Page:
Sen. Dean Heller, R-Nev., proved the stronger Senate candidate on Tuesday, defeating Democratic Rep. Shelley Berkley, according to the Associated Press, by overcoming a slew of forces, including the tide of the presidential race, a superior Democratic ground game, and demographic trends that tilted the state toward his opponent's party.
Heller edged Berkley with strong support in his native Washoe County, which includes Reno. While President Obama won the state, Heller benefited from Mitt Romney’s late decision to fight for it. If Romney had failed to come within single digits of Obama, who won the state by 12 percentage points in 2008, Berkley could have been pulled past Heller on Obama’s coattails.
Heller also may have benefited from Nevada’s geographical divide, contended Robert Lang, a political scientist at the University of Nevada (Las Vegas). Northern Nevadans, who surrendered long-standing political dominance of the state to Las Vegas-area politicians in recent decades, “vote their interests” and do not want to have two southern senators, Lang said.
Berkley's campaign was slowed by a House Ethics Committee investigation into whether she used her position to benefit the financial interests of her husband, who operates dialysis centers in Nevada. Heller worked to raise broader questions about Berkley’s ethics, hitting her with ads questioning her real-estate investments and a trip to Italy. Meanwhile, Berkley attacked Heller throughout the campaign for voting for budget plans offered by Rep. Paul Ryan of Wisconsin, the GOP vice presidential nominee.
Both candidates were well-funded and backed by outside groups, making the race negative from the start. It featured as nasty an air war as any Senate race this year.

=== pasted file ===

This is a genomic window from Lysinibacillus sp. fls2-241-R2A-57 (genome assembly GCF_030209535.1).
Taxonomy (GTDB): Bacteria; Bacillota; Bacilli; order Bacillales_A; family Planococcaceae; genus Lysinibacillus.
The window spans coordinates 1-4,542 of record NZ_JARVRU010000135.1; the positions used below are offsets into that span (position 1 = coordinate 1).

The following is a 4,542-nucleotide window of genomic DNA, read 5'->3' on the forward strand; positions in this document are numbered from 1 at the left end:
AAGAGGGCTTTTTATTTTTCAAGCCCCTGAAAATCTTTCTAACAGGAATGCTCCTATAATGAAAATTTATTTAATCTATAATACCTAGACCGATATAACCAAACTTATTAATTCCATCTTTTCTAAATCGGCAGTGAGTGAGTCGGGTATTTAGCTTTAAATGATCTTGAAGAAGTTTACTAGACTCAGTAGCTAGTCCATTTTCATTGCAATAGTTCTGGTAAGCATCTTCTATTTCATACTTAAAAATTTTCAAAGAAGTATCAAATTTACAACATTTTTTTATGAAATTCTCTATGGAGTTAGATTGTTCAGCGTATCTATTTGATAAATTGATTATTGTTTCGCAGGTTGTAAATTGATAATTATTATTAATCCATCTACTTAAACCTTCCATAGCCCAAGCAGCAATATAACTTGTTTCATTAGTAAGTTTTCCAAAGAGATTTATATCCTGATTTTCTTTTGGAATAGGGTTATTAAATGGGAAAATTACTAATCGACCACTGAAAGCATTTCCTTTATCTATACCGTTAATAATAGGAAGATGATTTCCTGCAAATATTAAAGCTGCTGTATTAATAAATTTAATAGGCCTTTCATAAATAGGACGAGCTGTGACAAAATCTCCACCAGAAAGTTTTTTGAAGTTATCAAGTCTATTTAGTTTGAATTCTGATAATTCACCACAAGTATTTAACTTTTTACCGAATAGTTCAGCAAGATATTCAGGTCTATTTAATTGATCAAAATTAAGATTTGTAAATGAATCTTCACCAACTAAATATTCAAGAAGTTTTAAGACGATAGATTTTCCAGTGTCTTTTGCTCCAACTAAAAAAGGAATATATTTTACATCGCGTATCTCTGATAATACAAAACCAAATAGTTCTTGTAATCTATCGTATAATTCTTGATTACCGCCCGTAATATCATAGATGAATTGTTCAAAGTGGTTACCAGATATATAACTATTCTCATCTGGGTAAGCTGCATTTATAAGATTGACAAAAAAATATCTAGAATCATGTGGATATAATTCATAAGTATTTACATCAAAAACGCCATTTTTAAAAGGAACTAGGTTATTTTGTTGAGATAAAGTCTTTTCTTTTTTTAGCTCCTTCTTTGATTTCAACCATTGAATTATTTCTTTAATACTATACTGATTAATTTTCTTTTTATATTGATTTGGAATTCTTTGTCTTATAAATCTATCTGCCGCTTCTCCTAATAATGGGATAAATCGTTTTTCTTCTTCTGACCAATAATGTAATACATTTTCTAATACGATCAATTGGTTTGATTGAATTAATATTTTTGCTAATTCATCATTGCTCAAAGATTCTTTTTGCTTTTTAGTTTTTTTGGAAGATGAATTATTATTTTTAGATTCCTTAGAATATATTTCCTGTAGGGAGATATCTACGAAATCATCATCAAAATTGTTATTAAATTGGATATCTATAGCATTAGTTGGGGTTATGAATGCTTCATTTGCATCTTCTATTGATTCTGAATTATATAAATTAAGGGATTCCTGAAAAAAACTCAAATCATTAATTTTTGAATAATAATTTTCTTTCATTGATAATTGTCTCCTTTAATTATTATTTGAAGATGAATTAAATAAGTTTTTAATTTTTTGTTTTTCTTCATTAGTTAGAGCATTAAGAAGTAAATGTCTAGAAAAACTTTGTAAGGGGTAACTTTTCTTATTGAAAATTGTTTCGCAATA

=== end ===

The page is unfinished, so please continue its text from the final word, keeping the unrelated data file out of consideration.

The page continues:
Groups backing Heller got crucial help from casino mogul Sheldon Adelson, who has a history of feuding with Berkley.
“There are structural forces; there are all these waves; and then there’s the fact that she had a falling out with the richest guy in the state,” Lang said.
Heller was appointed to the Senate seat in 2011 after Republican John Ensign resigned amid a sex scandal.
Berkley ran a cautious, consultant-driven campaign intended to tether her to Obama, whose push to win the state’s important electoral votes required Heller to persuade Obama voters to split their ballots. “I clearly need the Obama voters to win,” Heller told the Las Vegas Sun before Election Day.
Berkley bet on benefiting from the state Democratic Party's 90,000 edge in registered voters. She also banked on her base in Democratic-leaning Clark County, which includes Las Vegas, and the growing Hispanic—and generally Democratic—portion of Nevada’s electorate.
She also had the advantage of a turnout operation honed by Senate Majority Leader Harry Reid in his tight 2010 reelection win. Heller’s win is a loss for Reid, who used his large local influence to back Berkley. He stocked her campaign and the state Democratic Party with his former staffers and helped Berkley raise campaign cash.
These advantages boosted Berkley, but they were not enough to overcome what most polls showed was a small Heller edge heading into Tuesday.
Heller won big among Election Day voters. Fifty-six percent of Nevada’s registered voters—about 700,000 people—cast their ballots before Election Day under the state’s early-voting rules, according to the Associated Press.
In victory, Heller bucked a trend. Ticket splitting has become rarer as down-ballot races increasingly track the outcome of presidential races. Heller is the only Republican candidate in a state won by the other party's presidential nominee to defy this trend and the only candidate to win in such a race against a well-funded opponent who did not commit a major error in the race.
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